Manufacturers expect to reach that target by 2015, but in the earlier stages of production the price will likely be several times higher. How low must the price fall before a manufacturer will commit to even a low-volume purchase? No one will say, though every manufacturer surely has a threshold in mind. As GM's Verbrugge summarized with a straight face, "Cost lower-always better."

World politics plays a role in some of those costs, especially prices of the raw materials. Lithium is not a "strategic metal," unlike nickel-whose price is surging as demand for stainless steel grows-so the cost of the metal per kilowatt-hour is lower for lithium than for nickel-metal-hydride. Right now, Chile and Argentina supply much of the world's lithium carbonate, but Bolivia and China also have large reserves.

Geography does matter in another way, one that may give A123 an advantage: its headquarters and research labs are in the United States. No automaker wants to depend on a supplier in a distant land, especially one whose loyalties lie with a competitor. Take Ford: it purchased nickel-metal-hydride battery packs for its Escape Hybrid SUV from Japan's Sanyo Electric Co., which had developed them for Toyota. But if battery supplies get tight, Sanyo's ties to Toyota surely will outweigh Ford's needs.

With North American and European companies intent on nurturing battery companies in their own backyards, A123 is focusing its sales and marketing efforts in those regions. And clearly that focus has started to pay off.

A123 is confident it can compete with the big boys. It is fully global, concentrating its research and development in North America and manufacturing in Asia. Already Europe's Continental will build A123 cells into battery packs, and Fulop itches to provide details of A123's other contracts.

How, then, is development going? The goal remains the same: raise cell power beyond today's 3.5-V maximum, as high as the company's nanostructure phosphate chemistry will permit, while working toward cell life beyond 10 years and 5000 full-discharge cycles. If A123's cells can deliver the power and energy of the best cobalt varieties with far less danger of a spontaneous meltdown, the company could carve out a big, profitable share in the auto components industry. A123 won't reveal the details of its R&D, of course, but it has said it expects further significant improvements in chemistries and molecular structures.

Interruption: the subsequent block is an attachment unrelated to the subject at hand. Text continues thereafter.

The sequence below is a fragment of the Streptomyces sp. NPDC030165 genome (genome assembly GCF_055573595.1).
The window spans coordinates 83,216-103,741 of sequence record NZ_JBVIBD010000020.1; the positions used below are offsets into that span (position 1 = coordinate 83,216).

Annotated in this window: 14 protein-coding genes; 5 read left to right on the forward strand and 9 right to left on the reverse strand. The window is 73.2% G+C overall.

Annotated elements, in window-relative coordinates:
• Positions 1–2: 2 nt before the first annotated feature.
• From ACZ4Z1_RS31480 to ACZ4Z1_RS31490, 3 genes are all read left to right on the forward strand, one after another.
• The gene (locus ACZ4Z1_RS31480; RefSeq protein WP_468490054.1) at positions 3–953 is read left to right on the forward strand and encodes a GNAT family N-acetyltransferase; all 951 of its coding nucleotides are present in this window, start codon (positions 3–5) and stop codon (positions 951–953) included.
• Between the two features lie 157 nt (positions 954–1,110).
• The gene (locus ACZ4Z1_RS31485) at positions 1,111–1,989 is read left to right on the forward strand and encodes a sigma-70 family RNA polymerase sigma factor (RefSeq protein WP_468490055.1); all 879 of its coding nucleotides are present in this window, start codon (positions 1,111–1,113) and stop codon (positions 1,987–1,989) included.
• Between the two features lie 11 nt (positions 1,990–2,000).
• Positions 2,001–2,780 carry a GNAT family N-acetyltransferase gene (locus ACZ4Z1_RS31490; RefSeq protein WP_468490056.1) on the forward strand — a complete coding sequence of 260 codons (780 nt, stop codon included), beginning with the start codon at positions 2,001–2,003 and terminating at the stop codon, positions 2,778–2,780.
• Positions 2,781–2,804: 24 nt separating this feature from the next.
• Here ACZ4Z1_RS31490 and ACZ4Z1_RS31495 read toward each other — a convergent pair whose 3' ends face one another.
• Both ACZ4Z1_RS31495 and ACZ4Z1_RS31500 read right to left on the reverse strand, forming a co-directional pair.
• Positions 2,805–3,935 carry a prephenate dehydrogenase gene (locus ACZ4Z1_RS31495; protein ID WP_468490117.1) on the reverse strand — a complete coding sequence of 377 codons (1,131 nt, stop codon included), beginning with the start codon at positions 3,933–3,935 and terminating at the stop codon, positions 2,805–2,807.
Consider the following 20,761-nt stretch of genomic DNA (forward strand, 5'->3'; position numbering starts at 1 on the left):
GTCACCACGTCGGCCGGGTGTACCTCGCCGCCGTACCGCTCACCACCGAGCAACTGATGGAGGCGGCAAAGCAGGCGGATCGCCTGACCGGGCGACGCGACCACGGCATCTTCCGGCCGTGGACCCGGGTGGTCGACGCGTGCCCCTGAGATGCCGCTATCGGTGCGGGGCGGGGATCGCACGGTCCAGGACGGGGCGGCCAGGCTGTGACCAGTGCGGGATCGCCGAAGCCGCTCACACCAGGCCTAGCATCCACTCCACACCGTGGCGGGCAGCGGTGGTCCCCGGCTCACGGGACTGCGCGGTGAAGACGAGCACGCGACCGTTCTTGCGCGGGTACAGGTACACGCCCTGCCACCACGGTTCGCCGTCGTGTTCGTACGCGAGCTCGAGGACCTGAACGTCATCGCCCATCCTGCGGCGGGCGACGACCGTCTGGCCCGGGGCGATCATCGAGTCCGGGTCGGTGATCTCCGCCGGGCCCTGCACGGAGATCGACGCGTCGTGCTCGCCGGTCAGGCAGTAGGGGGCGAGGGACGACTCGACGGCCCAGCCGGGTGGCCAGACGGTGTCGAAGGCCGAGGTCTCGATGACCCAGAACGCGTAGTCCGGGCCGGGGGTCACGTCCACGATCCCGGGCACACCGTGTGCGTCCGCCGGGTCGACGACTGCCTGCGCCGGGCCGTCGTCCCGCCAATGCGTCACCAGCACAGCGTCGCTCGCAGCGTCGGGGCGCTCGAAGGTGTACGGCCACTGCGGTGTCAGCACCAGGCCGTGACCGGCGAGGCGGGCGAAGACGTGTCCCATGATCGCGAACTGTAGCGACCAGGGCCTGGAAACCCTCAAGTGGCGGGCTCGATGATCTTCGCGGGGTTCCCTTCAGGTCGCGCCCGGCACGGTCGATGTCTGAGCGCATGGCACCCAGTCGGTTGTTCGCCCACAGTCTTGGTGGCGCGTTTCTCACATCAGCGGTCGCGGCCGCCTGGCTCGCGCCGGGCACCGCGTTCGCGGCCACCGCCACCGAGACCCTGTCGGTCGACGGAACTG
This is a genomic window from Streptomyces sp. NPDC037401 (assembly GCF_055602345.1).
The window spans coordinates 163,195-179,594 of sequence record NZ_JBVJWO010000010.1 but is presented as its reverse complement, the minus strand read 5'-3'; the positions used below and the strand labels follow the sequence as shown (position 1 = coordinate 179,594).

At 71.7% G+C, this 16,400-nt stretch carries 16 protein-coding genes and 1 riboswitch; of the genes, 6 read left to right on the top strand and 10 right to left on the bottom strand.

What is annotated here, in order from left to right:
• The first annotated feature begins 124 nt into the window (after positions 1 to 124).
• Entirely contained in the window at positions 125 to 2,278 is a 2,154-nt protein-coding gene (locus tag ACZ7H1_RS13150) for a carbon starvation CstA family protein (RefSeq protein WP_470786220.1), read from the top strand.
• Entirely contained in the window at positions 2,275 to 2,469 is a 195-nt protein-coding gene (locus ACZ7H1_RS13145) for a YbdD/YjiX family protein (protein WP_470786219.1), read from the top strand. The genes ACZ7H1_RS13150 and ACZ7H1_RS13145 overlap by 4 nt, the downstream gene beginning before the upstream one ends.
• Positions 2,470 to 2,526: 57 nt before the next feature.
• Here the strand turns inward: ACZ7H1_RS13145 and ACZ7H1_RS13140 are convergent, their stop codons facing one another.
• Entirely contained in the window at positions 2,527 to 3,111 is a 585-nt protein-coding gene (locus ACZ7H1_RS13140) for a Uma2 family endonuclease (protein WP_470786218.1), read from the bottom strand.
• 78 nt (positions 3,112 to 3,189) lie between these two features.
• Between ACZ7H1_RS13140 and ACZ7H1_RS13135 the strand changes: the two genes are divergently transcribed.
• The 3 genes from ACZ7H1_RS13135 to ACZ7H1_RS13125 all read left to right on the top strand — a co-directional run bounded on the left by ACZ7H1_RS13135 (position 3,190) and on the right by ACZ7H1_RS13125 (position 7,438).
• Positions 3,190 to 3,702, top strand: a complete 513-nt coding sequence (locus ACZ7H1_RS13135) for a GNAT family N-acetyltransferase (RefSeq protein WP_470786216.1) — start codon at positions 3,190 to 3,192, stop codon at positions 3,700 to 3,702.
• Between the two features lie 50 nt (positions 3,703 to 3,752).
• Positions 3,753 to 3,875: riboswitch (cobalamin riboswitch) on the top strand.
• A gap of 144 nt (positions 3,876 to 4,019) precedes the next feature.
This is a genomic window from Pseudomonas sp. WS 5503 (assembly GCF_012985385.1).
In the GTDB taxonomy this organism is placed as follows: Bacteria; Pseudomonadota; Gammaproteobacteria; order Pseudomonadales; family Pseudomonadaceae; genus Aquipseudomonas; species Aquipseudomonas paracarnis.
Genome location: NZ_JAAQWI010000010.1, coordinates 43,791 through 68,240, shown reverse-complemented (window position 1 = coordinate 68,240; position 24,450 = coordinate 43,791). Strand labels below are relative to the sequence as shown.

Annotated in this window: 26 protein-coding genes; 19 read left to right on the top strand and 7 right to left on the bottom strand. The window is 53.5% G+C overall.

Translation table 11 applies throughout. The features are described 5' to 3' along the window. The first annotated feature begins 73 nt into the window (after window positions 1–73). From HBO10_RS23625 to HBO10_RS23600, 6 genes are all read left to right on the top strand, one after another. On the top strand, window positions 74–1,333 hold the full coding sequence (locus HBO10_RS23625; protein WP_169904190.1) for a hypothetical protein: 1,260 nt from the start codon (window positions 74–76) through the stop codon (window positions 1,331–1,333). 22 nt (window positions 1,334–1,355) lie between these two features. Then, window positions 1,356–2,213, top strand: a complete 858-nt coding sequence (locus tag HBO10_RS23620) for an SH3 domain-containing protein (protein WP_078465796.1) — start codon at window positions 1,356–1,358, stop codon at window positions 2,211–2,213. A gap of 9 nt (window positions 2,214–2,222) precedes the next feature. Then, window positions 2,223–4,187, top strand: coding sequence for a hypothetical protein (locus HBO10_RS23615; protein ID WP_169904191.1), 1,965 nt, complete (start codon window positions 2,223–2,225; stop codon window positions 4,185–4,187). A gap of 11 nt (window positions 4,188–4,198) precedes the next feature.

For a company whose first products reached consumers less than a year ago, A123 is on a fast track. DeWalt cites builders who say they can finally replace corded tools, because the 36‑V line now provides all the torque they need. In fact, A123 has ignored most inquiries from potential buyers, instead focusing on existing customers and future markets. That's a luxury few companies enjoy.

Clearly the next five years are critical. Fulop notes that at this year's conference on advanced auto batteries, several companies declined to discuss current and future developments. "The submarines have gone underwater and turned on their sensors," he says cheerfully. "Everyone's preparing their attack." Asked what keeps him up at night, Fulop is startled. "The big challenges are behind us," he says. "We're well capitalized. We've got numbers of customers. Our products are good for this application."

Then his voice rises. "What excites me is to finally see our batteries in actual vehicles, after so many years of work," he says with a grin. "That's cloud nine."

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Hard drive containing Ark. Democratic Party data sold on eBay

Hard drive containing Ark. Democratic Party data sold on eBay

Imagine Bill Ries-Knight's surprise when he purchased a supposedly new hard drive on eBay only to discover it contained information from the Arkansas Democratic Party.

As if that wasn't bad enough, Ries-Knight, who lives in Stockton, Calif., said none of the information was encrypted and only a small amount of it was password protected.